Did your child have an accident that injured his teeth or mouth? You must be feeling all kinds of emotions. I know exactly how you feel. Here I share the experience I had when my three year old daughter damaged her two front teeth.
A Rock Hill dentist for the past 9 years and a mom for almost 4 years, I hope my perspective both educates and encourages you.
I know dealing with the accident will help me as I treat children in my Rock Hill dental office.
Am I a bad mom? How could I let this happen? Will my child be OK?
These might be some of the questions running through your head if your young child has an injury to the mouth and teeth.
This is how I felt in December when my 3 year old daughter fell from the potty and slammed her front teeth on the porcelain. She was hurt, scared, and bleeding.
I felt terrible.
We were both crying. I gathered my composure and with the help of her GrandBill (Dr. Cranford) got her calmed down.
I learned a lot through from Liddy’s accident. Consequently, I am happy to share this information to help you if you if your child damages his teeth in an accident.
I now have a lot more empathy for the children and the parents that we see at Cranford Dental after dental accidents.
Dental Accidents Happen
Young children can be clumsy. They aren’t as aware of risks and dangers as we adults are. Additionally, they are active and energetic. All of these things make them prone to accidents.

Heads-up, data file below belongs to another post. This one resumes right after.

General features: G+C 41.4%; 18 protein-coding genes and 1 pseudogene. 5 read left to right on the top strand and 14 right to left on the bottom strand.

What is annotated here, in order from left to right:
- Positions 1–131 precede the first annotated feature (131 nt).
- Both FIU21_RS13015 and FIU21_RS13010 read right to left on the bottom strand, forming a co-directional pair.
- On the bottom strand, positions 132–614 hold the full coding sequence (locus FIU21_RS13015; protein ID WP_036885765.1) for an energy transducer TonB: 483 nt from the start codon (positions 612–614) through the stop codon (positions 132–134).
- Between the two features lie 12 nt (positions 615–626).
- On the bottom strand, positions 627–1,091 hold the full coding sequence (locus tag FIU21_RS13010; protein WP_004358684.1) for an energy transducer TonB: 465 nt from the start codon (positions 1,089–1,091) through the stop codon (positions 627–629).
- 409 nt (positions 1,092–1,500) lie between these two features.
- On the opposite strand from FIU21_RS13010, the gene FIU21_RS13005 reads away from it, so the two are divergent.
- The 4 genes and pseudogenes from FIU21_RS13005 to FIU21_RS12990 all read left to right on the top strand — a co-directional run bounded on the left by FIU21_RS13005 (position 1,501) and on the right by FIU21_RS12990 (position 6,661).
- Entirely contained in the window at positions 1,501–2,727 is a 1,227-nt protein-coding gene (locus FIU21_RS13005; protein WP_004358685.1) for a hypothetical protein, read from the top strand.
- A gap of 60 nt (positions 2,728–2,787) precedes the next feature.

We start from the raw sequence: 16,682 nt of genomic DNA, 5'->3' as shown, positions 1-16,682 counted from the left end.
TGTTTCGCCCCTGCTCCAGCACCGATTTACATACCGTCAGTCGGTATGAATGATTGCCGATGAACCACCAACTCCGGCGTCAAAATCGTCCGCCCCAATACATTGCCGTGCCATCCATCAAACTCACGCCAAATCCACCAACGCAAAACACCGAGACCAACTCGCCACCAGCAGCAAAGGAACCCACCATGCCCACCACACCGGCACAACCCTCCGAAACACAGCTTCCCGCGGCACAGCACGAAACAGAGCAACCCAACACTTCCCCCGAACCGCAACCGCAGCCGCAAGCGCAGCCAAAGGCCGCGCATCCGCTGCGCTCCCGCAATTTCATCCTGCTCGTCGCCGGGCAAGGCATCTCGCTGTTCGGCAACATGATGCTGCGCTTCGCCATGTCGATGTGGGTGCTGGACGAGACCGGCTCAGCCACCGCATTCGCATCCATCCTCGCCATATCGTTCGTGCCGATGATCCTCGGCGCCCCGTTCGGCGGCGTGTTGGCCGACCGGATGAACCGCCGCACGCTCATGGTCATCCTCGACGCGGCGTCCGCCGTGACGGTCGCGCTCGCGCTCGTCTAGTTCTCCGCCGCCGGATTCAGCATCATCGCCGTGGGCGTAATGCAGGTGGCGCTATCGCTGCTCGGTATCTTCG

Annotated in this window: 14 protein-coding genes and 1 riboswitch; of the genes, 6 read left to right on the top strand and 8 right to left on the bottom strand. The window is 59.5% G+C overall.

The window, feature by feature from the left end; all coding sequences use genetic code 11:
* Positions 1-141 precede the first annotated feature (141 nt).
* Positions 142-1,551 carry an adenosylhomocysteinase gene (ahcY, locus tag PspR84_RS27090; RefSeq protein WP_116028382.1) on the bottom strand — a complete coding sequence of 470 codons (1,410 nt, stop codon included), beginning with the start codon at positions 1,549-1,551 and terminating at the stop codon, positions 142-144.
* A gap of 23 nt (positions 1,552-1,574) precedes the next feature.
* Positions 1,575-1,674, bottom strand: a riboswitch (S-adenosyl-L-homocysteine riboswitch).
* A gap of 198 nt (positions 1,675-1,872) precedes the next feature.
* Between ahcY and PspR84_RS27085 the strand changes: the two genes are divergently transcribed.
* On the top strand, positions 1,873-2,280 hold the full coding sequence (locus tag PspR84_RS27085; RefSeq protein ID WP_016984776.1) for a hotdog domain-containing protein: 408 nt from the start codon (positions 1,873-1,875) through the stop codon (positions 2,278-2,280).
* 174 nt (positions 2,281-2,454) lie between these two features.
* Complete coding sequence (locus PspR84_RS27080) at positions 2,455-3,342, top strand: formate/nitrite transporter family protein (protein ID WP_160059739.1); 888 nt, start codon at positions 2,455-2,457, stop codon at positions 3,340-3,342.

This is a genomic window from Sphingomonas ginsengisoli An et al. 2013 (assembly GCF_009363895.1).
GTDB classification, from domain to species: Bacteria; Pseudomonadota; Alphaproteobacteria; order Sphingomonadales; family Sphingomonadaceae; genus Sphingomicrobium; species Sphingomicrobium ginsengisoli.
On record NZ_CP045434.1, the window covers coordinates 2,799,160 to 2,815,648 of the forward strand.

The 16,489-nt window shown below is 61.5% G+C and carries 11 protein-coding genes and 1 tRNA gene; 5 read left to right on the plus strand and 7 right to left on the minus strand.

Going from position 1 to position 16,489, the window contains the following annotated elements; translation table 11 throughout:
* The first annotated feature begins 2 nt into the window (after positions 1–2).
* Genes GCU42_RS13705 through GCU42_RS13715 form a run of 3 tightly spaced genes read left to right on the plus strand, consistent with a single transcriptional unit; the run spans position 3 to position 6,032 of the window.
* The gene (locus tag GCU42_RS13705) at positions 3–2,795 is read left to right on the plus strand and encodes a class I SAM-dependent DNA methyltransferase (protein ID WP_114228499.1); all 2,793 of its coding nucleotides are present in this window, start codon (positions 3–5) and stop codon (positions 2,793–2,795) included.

Despite our very best efforts, accidents are going to happen. And when they do, that doesn’t mean that we as parents did anything wrong.Dr. Elizabeth Cranford Robinson
I felt guilty that Liddy hurt her mouth, but I accepted that it was an accident and it wasn’t my fault. Once I realized that, I could move forward and make the right decisions for her care.
Children mirror our emotions
When I first saw Liddy’s bleeding mouth, I began crying and panicking. That made her cry more.
Liddy did not like to see her mom scared. I took a deep breath, gave her a big hug, and told her what we could do to make her feel better. Once I calmed down it was much easier for her to calm down.
I was still “freaking out” on the inside, but it was important to show Liddy that she was going to be OK.
My advice for you if your child experiences an accident or injury is to remain calm and in control. (or at least fake it!) Your child is looking to you to know how to react to the situation.Dr. Elizabeth Cranford Robinson
Children are resilient
Within minutes of her injury, Liddy was smiling and laughing again. The bribe of a strawberry slush from Sonic certainly helped!
Several months later, and Liddy still talks about that day every once in a while. However, what she remembers is that Mom and GrandBill made her feel better and that she had a strawberry slush!
A few months after the initial injury, Liddy’s front teeth abscessed and needed to be removed.
Liddy handled her procedure well. The very next day she was eating normal foods and happily telling people about her trip to the dentist.
Mouths tend to heal quickly, and children do not dwell on things if we encourage them to move on to other topics.
There is a solution for dental accidents
Liddy was hurt and scared, but I knew she wouldn’t be in pain forever. There was a solution to her problem.